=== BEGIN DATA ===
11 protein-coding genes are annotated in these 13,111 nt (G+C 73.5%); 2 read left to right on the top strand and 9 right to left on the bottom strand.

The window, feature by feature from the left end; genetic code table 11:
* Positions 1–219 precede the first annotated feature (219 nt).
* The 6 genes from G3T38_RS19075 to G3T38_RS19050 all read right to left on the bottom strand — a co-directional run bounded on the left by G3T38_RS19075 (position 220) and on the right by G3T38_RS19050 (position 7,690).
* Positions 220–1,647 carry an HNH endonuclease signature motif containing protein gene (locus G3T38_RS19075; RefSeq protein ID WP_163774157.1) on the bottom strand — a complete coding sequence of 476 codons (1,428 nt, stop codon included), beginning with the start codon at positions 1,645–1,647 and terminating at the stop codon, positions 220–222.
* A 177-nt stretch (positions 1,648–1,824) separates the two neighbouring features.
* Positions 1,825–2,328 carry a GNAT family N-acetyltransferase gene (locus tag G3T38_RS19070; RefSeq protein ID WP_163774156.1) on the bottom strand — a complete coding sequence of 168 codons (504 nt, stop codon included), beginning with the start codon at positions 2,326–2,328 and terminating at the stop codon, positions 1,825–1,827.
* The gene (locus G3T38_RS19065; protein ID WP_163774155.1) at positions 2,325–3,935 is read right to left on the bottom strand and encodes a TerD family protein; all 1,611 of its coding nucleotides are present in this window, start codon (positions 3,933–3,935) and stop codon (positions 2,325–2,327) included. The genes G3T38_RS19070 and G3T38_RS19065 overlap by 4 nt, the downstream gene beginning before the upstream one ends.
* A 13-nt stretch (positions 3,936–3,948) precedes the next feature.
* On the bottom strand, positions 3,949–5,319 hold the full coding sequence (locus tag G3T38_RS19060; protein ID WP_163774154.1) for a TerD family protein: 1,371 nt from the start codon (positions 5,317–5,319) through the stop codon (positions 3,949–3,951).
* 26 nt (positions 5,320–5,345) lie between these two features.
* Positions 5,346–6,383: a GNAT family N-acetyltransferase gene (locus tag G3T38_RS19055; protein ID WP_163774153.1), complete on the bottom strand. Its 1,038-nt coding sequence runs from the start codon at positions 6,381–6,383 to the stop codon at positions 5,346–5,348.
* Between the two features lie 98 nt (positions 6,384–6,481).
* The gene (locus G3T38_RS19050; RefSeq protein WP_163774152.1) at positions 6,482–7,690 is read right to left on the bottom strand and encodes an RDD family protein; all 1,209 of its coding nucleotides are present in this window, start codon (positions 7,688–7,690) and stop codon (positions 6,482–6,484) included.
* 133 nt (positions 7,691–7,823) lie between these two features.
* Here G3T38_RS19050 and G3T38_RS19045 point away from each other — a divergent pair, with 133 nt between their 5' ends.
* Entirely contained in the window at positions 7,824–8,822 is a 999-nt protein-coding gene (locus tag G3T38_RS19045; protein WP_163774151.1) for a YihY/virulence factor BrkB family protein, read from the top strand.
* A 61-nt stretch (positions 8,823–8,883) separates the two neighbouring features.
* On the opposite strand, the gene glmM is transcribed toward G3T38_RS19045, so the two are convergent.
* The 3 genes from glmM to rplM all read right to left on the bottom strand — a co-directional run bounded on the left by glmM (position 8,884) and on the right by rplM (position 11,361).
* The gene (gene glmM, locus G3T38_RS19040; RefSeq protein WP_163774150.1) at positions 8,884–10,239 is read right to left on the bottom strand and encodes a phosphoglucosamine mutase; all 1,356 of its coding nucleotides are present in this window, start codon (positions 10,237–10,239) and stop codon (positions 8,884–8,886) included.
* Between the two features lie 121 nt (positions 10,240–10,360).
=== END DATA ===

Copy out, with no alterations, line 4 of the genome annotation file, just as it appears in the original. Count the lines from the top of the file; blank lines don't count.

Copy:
* The 6 genes from G3T38_RS19075 to G3T38_RS19050 all read right to left on the bottom strand — a co-directional run bounded on the left by G3T38_RS19075 (position 220) and on the right by G3T38_RS19050 (position 7,690).